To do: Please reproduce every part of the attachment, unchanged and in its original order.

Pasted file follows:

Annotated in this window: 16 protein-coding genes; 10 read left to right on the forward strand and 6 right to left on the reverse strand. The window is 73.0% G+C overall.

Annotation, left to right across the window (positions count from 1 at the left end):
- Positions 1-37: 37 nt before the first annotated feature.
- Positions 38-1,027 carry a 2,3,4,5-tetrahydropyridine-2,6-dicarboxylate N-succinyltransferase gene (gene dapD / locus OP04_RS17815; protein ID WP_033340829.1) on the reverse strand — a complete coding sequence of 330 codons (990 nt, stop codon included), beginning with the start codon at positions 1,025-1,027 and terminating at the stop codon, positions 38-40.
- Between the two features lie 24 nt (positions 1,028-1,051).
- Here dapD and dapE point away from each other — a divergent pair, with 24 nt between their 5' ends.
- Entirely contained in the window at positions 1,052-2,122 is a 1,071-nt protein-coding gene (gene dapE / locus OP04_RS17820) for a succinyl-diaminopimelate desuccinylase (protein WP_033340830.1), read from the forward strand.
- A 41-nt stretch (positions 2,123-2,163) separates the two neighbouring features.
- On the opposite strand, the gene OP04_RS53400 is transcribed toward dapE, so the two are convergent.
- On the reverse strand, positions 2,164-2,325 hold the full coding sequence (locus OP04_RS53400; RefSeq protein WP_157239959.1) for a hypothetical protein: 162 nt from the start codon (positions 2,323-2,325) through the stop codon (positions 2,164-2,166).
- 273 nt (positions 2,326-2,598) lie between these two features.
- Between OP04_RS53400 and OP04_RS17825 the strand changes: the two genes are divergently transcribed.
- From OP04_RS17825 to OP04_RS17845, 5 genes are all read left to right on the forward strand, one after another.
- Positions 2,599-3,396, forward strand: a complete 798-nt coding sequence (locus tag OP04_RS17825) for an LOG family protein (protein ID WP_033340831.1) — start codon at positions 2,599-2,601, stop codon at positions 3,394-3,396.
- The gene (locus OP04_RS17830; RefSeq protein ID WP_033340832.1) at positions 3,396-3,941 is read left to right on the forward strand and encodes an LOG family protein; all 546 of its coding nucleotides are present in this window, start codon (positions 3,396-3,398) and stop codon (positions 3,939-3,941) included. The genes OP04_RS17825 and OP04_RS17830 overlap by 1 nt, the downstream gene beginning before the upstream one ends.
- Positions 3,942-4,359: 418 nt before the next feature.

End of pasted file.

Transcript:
Annotated in this window: 16 protein-coding genes; 10 read left to right on the forward strand and 6 right to left on the reverse strand. The window is 73.0% G+C overall.

Annotation, left to right across the window (positions count from 1 at the left end):
- Positions 1-37: 37 nt before the first annotated feature.
- Positions 38-1,027 carry a 2,3,4,5-tetrahydropyridine-2,6-dicarboxylate N-succinyltransferase gene (gene dapD / locus OP04_RS17815; protein ID WP_033340829.1) on the reverse strand — a complete coding sequence of 330 codons (990 nt, stop codon included), beginning with the start codon at positions 1,025-1,027 and terminating at the stop codon, positions 38-40.
- Between the two features lie 24 nt (positions 1,028-1,051).
- Here dapD and dapE point away from each other — a divergent pair, with 24 nt between their 5' ends.
- Entirely contained in the window at positions 1,052-2,122 is a 1,071-nt protein-coding gene (gene dapE / locus OP04_RS17820) for a succinyl-diaminopimelate desuccinylase (protein WP_033340830.1), read from the forward strand.
- A 41-nt stretch (positions 2,123-2,163) separates the two neighbouring features.
- On the opposite strand, the gene OP04_RS53400 is transcribed toward dapE, so the two are convergent.
- On the reverse strand, positions 2,164-2,325 hold the full coding sequence (locus OP04_RS53400; RefSeq protein WP_157239959.1) for a hypothetical protein: 162 nt from the start codon (positions 2,323-2,325) through the stop codon (positions 2,164-2,166).
- 273 nt (positions 2,326-2,598) lie between these two features.
- Between OP04_RS53400 and OP04_RS17825 the strand changes: the two genes are divergently transcribed.
- From OP04_RS17825 to OP04_RS17845, 5 genes are all read left to right on the forward strand, one after another.
- Positions 2,599-3,396, forward strand: a complete 798-nt coding sequence (locus tag OP04_RS17825) for an LOG family protein (protein ID WP_033340831.1) — start codon at positions 2,599-2,601, stop codon at positions 3,394-3,396.
- The gene (locus OP04_RS17830; RefSeq protein ID WP_033340832.1) at positions 3,396-3,941 is read left to right on the forward strand and encodes an LOG family protein; all 546 of its coding nucleotides are present in this window, start codon (positions 3,396-3,398) and stop codon (positions 3,939-3,941) included. The genes OP04_RS17825 and OP04_RS17830 overlap by 1 nt, the downstream gene beginning before the upstream one ends.
- Positions 3,942-4,359: 418 nt before the next feature.